By Joana Lameira – Swood Team
The refugee crisis has transformed the lives of thousands of people around the world. Many are those who leave their homes and countries to escape wars, armed conflicts, persecution and human rights violations. They leave everything behind and head towards uncertain destinies. They risk their lives, escaping by the most precarious means possible, with the only hope and the dream of a more secure future.
For a better understanding, it is important to note the difference between refugee and migrant. The migrant moves to another country by personal choice and with the intention of improving his or her living conditions. Even if they are people in extreme poverty, they are not considered refugees. According to the 1951 Convention relating to the Status of Refugees, a refugee is a person who “owing to well-founded fear of being persecuted for reasons of race, religion, nationality, membership of a particular social group or political opinion, is outside the country of his nationality and is unable or, owing to such fear, is unwilling to avail himself of the protection of that country”. Thus, persons with refugee status have the right under international law to receive assistance from the United Nations Refugee Agency (UNHCR), from States and from specialized organizations.
One of the biggest challenges that refugees face in their host countries is actually labour market integration. Even though they are given support and assistance, there are several obstacles to integration, which can be individual, national or even organisational. At the individual level, problems such as inadequate skills, low education, little or no fluency in the new language or even psychological issues, such as post-traumatic stress disorders, stand out. At the national level, the barriers involve difficulties such as economic crisis, lack of employment, social rejection, cultural and religious differences. Finally, organisational barriers can point to high language requirements by companies, biased recruitment processes, non-recognition of qualifications and discrimination.
In many cases, the academic qualifications of refugees become irrelevant and incompatible with those required in the new country. The poor proficiency in the language, the lack of experience, combined with the fact that the candidate does not present references from previous employers, makes it very difficult to find a job. Even highly qualified refugees face difficulties in finding work. In many cases, those who occupied high-level positions in their countries of origin are unable to enter similar activities, being susceptible, most of the time, to underemployment or to working in factories and restaurants where there are usually more jobs available. Insertion in the labour market is even more difficult for refugee women. In general, employment for the female refugee public becomes a great challenge due to factors such as the long time many have spent as housewives taking care of children and household tasks or the traditional values upheld in their countries regarding gender roles.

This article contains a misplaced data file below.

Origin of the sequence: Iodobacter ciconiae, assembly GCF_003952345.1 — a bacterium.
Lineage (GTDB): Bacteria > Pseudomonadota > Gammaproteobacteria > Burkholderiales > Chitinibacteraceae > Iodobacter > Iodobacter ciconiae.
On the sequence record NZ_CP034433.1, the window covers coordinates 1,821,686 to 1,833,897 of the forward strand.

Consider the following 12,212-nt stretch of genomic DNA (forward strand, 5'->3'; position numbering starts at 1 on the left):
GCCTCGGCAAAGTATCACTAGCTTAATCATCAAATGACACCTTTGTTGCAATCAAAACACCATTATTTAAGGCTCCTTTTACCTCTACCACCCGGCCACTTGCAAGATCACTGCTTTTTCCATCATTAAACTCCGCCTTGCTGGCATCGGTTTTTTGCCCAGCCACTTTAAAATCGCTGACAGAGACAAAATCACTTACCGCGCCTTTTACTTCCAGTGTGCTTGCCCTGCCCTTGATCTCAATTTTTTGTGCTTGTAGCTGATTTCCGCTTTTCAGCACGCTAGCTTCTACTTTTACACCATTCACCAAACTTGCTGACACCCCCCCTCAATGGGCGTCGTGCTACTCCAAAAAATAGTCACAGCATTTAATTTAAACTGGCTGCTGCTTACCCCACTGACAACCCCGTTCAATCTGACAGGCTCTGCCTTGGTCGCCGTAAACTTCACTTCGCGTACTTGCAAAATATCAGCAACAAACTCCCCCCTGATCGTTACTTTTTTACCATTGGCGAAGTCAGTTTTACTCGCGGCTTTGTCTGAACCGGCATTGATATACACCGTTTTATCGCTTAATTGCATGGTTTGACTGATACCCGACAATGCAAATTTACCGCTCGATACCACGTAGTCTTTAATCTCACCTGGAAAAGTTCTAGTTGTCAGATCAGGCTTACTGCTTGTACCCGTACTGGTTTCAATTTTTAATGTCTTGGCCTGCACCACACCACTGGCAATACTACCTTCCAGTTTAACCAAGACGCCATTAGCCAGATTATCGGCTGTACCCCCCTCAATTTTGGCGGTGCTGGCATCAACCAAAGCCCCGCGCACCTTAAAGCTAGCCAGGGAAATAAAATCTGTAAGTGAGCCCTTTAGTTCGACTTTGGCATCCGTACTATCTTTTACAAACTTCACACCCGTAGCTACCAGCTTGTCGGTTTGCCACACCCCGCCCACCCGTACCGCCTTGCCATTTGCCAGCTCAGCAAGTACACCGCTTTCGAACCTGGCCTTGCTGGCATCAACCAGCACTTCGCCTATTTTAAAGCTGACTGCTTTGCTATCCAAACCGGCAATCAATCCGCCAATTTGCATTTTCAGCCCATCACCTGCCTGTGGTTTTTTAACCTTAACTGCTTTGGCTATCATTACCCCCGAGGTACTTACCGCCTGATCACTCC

Labour market integration, besides social, legal and economic efforts, also requires cultural inclusion. Culture may promote an easier integration, when it unites similar paradigms, or more problematic, when these paradigms are divergent. In this sense, access to employment for many refugees encounters problems such as prejudice and intolerance, for example in the way they dress, behave, think or speak. There are still many organisations that tend to impose the local culture, not recognising the cultural values of refugees. In turn, religion is another factor that shapes refugee experiences and can influence their social and work relationships. For example, the need for prayers at different times of the day can lead to religious discrimination.
All these factors make the integration of refugees hard and may even arouse fear in the face of a difficult reality, so that many people simply adopt an attitude of acknowledgement of their limitations and gratitude for the opportunities given. To ease these situations, it is essential creating strategies to combat exclusion and underemployment. These people must therefore be supported and empowered through education, training and the promotion of equal opportunities. Society as a whole must act to facilitate their integration. After all, these people are only looking for a safe place where they can live. Yes, live. Because survival is what it’s all about.